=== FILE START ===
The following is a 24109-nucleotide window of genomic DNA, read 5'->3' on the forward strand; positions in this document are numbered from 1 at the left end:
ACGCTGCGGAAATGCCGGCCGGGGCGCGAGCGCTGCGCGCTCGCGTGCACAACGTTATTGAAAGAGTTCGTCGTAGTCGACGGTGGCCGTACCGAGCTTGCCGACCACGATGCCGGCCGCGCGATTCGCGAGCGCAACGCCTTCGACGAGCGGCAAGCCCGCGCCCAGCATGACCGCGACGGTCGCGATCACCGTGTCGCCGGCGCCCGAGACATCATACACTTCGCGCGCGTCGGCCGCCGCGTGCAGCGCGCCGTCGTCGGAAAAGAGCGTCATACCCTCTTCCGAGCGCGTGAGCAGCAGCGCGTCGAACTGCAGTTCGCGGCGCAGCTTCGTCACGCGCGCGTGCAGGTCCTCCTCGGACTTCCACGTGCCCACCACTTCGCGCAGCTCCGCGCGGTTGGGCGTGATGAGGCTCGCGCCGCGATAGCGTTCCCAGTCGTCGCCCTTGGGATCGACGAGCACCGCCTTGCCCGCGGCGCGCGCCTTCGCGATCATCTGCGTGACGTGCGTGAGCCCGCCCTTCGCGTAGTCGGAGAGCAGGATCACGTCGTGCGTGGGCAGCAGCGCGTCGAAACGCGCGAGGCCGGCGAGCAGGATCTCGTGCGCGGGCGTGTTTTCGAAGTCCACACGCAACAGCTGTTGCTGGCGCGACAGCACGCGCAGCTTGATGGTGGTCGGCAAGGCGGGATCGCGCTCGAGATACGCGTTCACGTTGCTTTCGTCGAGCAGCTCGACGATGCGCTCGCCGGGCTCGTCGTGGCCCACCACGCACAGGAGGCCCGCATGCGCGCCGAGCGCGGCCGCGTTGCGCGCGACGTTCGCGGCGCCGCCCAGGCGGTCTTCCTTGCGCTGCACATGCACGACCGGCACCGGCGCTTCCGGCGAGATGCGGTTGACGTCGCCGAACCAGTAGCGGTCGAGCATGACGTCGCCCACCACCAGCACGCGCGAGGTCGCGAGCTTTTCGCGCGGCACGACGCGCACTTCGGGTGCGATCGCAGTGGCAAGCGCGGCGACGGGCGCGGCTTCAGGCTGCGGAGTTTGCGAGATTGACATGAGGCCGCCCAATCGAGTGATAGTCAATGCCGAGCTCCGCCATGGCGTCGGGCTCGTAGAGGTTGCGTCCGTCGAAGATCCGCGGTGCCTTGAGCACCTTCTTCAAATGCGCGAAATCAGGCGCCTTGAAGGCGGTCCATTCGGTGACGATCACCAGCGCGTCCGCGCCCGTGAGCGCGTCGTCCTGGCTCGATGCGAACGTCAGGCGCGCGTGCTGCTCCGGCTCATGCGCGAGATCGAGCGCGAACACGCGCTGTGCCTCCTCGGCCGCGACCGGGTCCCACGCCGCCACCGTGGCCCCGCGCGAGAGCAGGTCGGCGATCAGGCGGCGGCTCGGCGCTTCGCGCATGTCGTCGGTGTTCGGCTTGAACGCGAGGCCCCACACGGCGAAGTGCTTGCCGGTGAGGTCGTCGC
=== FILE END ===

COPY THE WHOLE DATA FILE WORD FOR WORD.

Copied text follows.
The following is a 24109-nucleotide window of genomic DNA, read 5'->3' on the forward strand; positions in this document are numbered from 1 at the left end:
ACGCTGCGGAAATGCCGGCCGGGGCGCGAGCGCTGCGCGCTCGCGTGCACAACGTTATTGAAAGAGTTCGTCGTAGTCGACGGTGGCCGTACCGAGCTTGCCGACCACGATGCCGGCCGCGCGATTCGCGAGCGCAACGCCTTCGACGAGCGGCAAGCCCGCGCCCAGCATGACCGCGACGGTCGCGATCACCGTGTCGCCGGCGCCCGAGACATCATACACTTCGCGCGCGTCGGCCGCCGCGTGCAGCGCGCCGTCGTCGGAAAAGAGCGTCATACCCTCTTCCGAGCGCGTGAGCAGCAGCGCGTCGAACTGCAGTTCGCGGCGCAGCTTCGTCACGCGCGCGTGCAGGTCCTCCTCGGACTTCCACGTGCCCACCACTTCGCGCAGCTCCGCGCGGTTGGGCGTGATGAGGCTCGCGCCGCGATAGCGTTCCCAGTCGTCGCCCTTGGGATCGACGAGCACCGCCTTGCCCGCGGCGCGCGCCTTCGCGATCATCTGCGTGACGTGCGTGAGCCCGCCCTTCGCGTAGTCGGAGAGCAGGATCACGTCGTGCGTGGGCAGCAGCGCGTCGAAACGCGCGAGGCCGGCGAGCAGGATCTCGTGCGCGGGCGTGTTTTCGAAGTCCACACGCAACAGCTGTTGCTGGCGCGACAGCACGCGCAGCTTGATGGTGGTCGGCAAGGCGGGATCGCGCTCGAGATACGCGTTCACGTTGCTTTCGTCGAGCAGCTCGACGATGCGCTCGCCGGGCTCGTCGTGGCCCACCACGCACAGGAGGCCCGCATGCGCGCCGAGCGCGGCCGCGTTGCGCGCGACGTTCGCGGCGCCGCCCAGGCGGTCTTCCTTGCGCTGCACATGCACGACCGGCACCGGCGCTTCCGGCGAGATGCGGTTGACGTCGCCGAACCAGTAGCGGTCGAGCATGACGTCGCCCACCACCAGCACGCGCGAGGTCGCGAGCTTTTCGCGCGGCACGACGCGCACTTCGGGTGCGATCGCAGTGGCAAGCGCGGCGACGGGCGCGGCTTCAGGCTGCGGAGTTTGCGAGATTGACATGAGGCCGCCCAATCGAGTGATAGTCAATGCCGAGCTCCGCCATGGCGTCGGGCTCGTAGAGGTTGCGTCCGTCGAAGATCCGCGGTGCCTTGAGCACCTTCTTCAAATGCGCGAAATCAGGCGCCTTGAAGGCGGTCCATTCGGTGACGATCACCAGCGCGTCCGCGCCCGTGAGCGCGTCGTCCTGGCTCGATGCGAACGTCAGGCGCGCGTGCTGCTCCGGCTCATGCGCGAGATCGAGCGCGAACACGCGCTGTGCCTCCTCGGCCGCGACCGGGTCCCACGCCGCCACCGTGGCCCCGCGCGAGAGCAGGTCGGCGATCAGGCGGCGGCTCGGCGCTTCGCGCATGTCGTCGGTGTTCGGCTTGAACGCGAGGCCCCACACGGCGAAGTGCTTGCCGGTGAGGTCGTCGC